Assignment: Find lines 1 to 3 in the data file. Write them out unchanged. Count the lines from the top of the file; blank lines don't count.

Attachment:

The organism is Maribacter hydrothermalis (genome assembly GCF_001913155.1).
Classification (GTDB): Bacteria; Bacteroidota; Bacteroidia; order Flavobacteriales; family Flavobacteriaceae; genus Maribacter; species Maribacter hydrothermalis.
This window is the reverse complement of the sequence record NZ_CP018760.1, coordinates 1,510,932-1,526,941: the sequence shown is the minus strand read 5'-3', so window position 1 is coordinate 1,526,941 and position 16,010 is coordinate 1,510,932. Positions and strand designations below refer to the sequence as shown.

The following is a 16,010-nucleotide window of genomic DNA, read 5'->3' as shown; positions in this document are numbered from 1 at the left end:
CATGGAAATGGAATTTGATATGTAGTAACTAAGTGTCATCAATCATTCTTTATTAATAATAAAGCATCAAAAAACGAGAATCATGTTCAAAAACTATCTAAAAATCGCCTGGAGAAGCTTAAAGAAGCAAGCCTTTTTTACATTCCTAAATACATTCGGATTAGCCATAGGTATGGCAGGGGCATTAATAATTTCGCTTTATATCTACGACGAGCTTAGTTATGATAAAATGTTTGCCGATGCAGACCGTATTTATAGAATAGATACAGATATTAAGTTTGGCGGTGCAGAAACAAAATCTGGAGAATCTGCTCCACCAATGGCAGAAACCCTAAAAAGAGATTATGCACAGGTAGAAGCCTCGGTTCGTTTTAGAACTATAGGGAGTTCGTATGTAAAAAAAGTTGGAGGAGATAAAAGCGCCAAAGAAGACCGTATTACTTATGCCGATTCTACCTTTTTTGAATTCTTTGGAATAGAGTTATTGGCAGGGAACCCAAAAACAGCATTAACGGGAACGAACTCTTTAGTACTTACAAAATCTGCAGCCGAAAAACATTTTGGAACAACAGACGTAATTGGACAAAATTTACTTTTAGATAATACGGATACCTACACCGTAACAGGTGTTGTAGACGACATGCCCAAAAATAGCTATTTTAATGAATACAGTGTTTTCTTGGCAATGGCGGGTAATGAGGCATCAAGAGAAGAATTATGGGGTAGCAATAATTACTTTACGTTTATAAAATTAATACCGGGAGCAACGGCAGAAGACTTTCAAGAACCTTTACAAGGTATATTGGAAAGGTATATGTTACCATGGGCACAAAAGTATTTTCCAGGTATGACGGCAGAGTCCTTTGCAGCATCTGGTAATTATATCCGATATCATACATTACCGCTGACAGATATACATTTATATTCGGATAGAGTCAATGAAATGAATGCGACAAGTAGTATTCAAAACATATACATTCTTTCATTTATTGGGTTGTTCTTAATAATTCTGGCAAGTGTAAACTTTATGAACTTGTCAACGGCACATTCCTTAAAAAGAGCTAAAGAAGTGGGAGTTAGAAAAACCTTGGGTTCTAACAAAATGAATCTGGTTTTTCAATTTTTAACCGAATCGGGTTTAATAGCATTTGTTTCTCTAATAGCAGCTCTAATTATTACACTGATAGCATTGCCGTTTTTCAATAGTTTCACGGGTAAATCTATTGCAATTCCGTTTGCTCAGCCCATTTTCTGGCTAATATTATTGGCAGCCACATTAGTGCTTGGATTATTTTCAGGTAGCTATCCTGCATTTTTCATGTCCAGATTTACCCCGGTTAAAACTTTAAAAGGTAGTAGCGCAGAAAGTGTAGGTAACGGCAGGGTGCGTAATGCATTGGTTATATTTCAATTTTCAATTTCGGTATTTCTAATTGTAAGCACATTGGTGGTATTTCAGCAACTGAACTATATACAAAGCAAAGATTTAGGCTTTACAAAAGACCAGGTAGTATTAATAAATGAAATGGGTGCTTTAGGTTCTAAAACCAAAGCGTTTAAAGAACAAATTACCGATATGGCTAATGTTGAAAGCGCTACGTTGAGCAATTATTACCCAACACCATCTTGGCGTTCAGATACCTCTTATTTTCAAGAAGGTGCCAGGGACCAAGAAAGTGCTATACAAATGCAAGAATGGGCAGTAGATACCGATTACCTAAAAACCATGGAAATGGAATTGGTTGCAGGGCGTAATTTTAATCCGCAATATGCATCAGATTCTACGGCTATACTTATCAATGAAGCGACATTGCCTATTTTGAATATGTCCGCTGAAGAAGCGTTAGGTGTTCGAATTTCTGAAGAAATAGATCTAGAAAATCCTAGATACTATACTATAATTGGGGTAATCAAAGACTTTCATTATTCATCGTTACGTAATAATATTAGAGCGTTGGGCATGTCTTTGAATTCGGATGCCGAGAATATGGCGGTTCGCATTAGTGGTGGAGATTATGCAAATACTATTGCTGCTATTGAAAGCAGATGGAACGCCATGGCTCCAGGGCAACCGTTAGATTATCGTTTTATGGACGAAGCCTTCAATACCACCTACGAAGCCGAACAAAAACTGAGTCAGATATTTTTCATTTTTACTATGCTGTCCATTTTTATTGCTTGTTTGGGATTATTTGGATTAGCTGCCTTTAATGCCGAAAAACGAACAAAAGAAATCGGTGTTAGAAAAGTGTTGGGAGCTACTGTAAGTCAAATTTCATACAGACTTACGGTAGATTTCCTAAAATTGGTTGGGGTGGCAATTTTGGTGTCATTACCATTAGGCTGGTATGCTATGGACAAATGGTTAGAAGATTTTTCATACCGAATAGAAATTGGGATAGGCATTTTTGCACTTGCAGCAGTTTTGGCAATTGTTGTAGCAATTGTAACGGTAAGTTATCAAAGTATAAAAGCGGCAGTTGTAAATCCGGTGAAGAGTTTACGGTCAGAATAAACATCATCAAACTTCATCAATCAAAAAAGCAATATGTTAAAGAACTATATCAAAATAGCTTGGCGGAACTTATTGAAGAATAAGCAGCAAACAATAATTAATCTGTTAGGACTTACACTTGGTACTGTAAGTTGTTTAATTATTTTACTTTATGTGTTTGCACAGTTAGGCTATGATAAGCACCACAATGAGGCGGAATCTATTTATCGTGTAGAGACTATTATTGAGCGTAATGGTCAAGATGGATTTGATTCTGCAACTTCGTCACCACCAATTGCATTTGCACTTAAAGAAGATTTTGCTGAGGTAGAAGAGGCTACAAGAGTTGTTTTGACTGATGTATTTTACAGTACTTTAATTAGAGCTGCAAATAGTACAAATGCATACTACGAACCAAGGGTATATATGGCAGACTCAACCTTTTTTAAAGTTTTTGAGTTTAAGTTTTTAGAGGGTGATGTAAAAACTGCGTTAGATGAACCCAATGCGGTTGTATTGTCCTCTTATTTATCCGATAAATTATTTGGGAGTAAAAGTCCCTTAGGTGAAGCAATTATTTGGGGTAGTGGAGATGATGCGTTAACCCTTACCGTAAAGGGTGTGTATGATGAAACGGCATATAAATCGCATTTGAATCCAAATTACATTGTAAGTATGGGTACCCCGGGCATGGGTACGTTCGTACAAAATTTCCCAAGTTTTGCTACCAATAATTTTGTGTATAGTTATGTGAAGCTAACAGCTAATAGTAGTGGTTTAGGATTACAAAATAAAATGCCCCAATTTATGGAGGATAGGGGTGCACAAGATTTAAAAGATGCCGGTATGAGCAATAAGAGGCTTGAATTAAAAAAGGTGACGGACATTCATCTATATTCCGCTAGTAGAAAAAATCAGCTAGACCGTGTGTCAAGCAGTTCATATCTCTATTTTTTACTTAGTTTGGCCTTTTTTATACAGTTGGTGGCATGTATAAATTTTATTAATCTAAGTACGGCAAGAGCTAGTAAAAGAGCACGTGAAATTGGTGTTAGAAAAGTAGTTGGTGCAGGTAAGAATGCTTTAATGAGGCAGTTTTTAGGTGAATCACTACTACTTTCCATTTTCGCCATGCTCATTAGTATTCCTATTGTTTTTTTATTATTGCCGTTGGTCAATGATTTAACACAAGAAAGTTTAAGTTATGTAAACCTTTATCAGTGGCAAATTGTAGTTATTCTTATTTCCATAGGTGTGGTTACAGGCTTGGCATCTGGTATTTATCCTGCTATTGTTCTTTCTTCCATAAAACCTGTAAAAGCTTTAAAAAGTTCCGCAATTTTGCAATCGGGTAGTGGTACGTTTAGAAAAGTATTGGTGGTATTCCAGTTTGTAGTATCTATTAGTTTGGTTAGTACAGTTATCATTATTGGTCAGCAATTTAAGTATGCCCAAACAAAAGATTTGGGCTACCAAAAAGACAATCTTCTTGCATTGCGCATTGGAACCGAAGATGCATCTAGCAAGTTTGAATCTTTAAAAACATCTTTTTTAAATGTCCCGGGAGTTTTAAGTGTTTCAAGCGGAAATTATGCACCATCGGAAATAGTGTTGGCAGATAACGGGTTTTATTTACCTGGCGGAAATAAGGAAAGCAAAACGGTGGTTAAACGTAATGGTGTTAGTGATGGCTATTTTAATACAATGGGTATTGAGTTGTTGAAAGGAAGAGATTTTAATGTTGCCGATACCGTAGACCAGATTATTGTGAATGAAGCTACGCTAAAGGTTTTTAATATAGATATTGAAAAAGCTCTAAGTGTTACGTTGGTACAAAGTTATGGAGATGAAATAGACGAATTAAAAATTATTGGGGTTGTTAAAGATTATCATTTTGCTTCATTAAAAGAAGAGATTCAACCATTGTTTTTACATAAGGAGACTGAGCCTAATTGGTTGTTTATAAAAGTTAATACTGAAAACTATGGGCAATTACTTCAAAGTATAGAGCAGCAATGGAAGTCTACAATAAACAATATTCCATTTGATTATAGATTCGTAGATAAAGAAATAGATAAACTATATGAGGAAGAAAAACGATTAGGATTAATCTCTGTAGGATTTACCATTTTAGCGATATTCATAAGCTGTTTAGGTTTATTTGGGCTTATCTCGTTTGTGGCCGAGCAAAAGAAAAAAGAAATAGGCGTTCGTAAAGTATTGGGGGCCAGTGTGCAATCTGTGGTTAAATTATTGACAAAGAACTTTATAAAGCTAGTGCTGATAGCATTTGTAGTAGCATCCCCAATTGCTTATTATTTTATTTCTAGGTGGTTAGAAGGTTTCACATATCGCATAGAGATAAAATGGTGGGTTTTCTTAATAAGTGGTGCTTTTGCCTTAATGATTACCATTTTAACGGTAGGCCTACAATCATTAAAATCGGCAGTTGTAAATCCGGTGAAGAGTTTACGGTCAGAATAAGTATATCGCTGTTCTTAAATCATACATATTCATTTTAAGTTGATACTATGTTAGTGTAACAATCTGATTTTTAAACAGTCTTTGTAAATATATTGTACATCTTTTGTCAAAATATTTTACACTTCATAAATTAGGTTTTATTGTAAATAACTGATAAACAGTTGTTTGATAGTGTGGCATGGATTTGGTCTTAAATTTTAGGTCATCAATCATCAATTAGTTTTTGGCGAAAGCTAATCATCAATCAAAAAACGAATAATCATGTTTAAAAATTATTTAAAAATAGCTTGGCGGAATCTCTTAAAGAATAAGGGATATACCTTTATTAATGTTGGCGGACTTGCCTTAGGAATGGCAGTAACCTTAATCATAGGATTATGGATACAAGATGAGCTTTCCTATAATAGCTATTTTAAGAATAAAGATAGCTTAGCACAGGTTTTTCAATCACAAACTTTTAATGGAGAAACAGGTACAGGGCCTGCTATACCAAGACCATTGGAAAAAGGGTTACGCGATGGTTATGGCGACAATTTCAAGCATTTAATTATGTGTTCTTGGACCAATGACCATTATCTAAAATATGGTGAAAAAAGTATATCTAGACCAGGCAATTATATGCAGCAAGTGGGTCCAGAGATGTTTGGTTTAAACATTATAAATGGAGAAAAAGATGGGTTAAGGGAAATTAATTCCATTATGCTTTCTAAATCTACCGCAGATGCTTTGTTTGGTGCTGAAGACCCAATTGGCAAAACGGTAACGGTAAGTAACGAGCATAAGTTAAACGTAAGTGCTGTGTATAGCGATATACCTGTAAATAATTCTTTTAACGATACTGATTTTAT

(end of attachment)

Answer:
The organism is Maribacter hydrothermalis (genome assembly GCF_001913155.1).
Classification (GTDB): Bacteria; Bacteroidota; Bacteroidia; order Flavobacteriales; family Flavobacteriaceae; genus Maribacter; species Maribacter hydrothermalis.
This window is the reverse complement of the sequence record NZ_CP018760.1, coordinates 1,510,932-1,526,941: the sequence shown is the minus strand read 5'-3', so window position 1 is coordinate 1,526,941 and position 16,010 is coordinate 1,510,932. Positions and strand designations below refer to the sequence as shown.